Jesus’ Gift of Self
Giving Ourselves to Others
“That our nation may become a Culture of Life that rejects abortion, and more effectively welcomes children for Jesus’ sake, therefore welcoming Him, we pray to the Lord…”, from the General Intercessions for Twenty-fifth Sunday in Ordinary Time, Priests for Life
As a pro-life service to the Church, Priests for Life offers supplemental pro-life prayers and meditations to Catholic dioceses of the United States. In this way, we receive a call to remember the unborn each Sunday in the Holy Sacrifice of Mass. Based on the context of the Priests for Life materials, today we ponder the gift of self. Direct quotes noted.
September 23, 2018
Twenty-fifth Sunday in Ordinary Time
Pope Benedict XVI tells us “we are well aware that all too often…life is exalted as long as it is pleasurable”. Yet we encounter “a tendency to no longer respect it as soon as it is sick or handicapped”. How many times do we observe the marginalization of the voices of the unborn, ill, or elderly – simply because they are they seen as an inconvenience?
Jesus consistently calls us to love our brethren – all of them. Therefore, in obedience to Him every person is called to “put into practice effective forms of service to life”. This certainly includes helpless “newborn life”. Also encompassed is “life marked by marginalization or suffering, especially in its terminal phase”.
It was with perfect Love that the Virgin Mary received Jesus Christ in the form of a helpless child. He is the Word of life, Who came into the world so that we, His creatures might “have life… abundantly” (Jn 10: 10).
“Let us entrust to her expectant mothers, families, health-care workers and volunteers who are committed in so many ways to the service of life. Let us pray in particular for people in the most difficult situations” (Quotes from Angelus, February 5, 2006).
The Gift of Self
According to today’s Gospel, when we receive a helpless child it is as though we are receiving God. Pope Saint John Paul II eloquently wrote in “The Gospel of Life,” that “whoever attacks human life, in some way attacks God himself” (n. 9), and “rejection of human life, in whatever form that rejection takes, is really a rejection of Christ” (104).
This teaching from Jesus places humble service to others into context by giving a lesson on the meaning of loving servitude. In wider context, it is applied to His impending passion, death and resurrection. The overall takeaway is that the Paschal Mystery is at the heart of the Christian life. This service to others changes us and, therefore, brings salvation. Emulating Jesus and His gift of Self, charges us to selflessly give ourselves away to others.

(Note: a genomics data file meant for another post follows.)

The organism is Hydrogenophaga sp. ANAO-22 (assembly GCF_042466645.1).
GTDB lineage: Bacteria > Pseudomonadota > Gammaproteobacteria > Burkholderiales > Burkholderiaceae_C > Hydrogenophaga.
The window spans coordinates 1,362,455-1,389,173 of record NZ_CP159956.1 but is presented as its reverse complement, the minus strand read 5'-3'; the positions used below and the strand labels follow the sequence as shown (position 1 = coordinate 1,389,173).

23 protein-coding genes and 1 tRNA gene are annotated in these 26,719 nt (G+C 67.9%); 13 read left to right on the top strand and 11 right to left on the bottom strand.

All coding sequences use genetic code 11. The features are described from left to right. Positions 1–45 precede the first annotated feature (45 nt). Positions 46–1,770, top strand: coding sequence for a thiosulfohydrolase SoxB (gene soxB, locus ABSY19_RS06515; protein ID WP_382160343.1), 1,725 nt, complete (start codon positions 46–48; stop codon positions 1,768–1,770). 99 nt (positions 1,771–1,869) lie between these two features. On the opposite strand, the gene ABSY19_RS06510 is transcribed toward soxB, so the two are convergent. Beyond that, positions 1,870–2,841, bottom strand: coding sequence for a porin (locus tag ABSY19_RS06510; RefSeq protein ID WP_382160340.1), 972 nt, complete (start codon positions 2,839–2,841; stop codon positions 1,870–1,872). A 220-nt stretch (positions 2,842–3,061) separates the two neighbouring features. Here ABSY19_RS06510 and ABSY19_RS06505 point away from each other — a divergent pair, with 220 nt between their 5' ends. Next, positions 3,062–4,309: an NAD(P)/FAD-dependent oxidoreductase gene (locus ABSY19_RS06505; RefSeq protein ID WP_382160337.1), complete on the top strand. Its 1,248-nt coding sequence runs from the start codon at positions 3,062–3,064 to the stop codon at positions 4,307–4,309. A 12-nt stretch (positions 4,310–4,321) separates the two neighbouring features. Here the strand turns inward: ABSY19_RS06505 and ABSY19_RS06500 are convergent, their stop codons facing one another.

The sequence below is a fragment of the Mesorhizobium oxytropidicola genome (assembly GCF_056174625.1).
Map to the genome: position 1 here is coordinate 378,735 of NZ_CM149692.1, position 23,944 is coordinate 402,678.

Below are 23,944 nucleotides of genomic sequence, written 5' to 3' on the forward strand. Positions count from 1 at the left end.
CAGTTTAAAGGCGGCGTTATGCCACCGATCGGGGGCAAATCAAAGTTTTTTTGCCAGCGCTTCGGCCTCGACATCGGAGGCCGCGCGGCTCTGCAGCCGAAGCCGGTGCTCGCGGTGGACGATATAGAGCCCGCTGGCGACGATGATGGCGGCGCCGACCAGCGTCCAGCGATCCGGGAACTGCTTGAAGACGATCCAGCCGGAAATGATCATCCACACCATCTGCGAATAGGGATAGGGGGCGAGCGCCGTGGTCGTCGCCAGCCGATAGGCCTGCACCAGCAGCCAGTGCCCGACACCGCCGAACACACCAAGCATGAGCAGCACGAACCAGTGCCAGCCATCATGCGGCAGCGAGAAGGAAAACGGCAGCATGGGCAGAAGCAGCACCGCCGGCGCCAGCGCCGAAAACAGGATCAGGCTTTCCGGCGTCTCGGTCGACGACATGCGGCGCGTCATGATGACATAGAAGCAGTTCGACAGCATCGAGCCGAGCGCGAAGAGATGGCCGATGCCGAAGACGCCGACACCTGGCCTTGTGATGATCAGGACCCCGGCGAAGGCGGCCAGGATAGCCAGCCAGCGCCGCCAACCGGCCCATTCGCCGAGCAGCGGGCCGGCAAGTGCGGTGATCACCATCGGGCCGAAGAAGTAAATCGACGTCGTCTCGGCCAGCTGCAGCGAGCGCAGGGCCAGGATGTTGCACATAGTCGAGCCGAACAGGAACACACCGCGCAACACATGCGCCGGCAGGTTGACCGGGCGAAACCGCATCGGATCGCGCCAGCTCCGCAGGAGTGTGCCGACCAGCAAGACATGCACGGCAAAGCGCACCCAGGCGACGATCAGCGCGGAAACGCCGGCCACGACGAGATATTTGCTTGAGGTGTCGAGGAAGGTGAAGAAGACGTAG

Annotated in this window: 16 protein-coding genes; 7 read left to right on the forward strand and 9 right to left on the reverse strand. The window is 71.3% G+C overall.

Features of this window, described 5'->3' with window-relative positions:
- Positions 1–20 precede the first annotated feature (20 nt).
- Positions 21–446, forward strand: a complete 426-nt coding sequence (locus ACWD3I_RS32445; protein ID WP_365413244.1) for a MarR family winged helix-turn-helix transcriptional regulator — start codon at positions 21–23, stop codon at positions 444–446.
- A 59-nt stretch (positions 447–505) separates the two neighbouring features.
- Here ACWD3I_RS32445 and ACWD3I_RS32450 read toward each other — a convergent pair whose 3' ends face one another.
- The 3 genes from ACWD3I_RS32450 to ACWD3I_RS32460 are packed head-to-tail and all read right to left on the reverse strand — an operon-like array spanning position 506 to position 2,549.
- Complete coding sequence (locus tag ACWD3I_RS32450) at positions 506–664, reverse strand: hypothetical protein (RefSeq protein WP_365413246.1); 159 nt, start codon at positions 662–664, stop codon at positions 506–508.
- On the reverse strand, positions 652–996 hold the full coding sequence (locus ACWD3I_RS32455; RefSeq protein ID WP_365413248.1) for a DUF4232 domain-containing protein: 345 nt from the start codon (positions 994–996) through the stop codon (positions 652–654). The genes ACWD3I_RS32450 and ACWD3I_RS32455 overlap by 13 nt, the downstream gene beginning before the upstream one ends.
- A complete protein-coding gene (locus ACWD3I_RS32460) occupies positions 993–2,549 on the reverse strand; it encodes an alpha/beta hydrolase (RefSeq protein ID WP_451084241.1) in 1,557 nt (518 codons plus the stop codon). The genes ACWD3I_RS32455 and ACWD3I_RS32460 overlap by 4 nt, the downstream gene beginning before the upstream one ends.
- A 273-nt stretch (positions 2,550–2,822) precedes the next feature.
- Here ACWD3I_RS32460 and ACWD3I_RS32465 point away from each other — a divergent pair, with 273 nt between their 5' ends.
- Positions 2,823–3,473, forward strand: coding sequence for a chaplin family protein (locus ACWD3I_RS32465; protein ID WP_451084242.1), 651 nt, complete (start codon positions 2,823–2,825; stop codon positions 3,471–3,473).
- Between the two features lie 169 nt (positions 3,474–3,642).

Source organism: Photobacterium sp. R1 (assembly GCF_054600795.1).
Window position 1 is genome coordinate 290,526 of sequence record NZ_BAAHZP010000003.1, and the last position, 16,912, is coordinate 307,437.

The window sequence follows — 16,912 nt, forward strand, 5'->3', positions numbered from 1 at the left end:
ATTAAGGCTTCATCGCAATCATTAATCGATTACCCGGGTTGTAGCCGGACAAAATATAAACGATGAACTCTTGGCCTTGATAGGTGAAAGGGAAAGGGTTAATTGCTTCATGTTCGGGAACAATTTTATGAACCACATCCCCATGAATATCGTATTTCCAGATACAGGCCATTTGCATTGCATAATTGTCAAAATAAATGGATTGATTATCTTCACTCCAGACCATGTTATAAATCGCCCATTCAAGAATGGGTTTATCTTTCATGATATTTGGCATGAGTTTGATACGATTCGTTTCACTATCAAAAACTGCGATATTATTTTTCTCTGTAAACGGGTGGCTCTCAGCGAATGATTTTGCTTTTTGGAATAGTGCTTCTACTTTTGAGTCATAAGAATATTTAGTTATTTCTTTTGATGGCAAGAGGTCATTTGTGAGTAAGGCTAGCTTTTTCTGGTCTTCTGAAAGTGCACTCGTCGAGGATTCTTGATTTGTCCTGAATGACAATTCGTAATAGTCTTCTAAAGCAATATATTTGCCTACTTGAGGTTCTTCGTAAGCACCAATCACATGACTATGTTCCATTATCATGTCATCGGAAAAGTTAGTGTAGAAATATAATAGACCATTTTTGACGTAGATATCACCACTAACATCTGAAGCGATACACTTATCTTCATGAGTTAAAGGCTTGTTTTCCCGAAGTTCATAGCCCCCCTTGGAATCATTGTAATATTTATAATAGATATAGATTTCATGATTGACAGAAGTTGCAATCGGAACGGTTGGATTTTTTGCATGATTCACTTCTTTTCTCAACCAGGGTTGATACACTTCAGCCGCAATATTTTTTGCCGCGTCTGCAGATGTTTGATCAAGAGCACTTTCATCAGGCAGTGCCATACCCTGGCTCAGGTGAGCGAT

This emptying of self in humble service is what Saint Paul speaks of to the Philippians. He writes that the Lord Jesus “emptied Himself”. (Phil. 2:7).
The pro-life link in this theme in today’s Gospel is the need to self-empty in order to serve others, from the elderly to the unborn among us. This self-emptying allows us to see past prejudice toward those who we selfishly see as too different, or needy, or helpless. Instead, we welcome others with open arms, regardless of perceived differences or inconveniences. We no longer solely accept the neighbor who is easy to love; the love and responsibility toward neighbor is God’s choice. Conversely, the Culture of Death wrongly leaves the selection of a worthy neighbor up to a perceived freedom of choice.
The First Reading
“What is described in this passage from Wisdom is essentially an abdication of personal responsibility for one’s actions. Those who beset the just man say to themselves that if God is on the just man’s side, then it’s God’s responsibility to save him. We are off the hook. If we attack and God does not intervene, then it must be OK. We see a reflection of this mindset in the temptation to abortion. By claiming that “circumstances” leave no other choice than to abort a child, one is placing back on God the responsibility that we each have to take to empty ourselves in humble service, imitating the Master and welcoming the child.” Priests for Life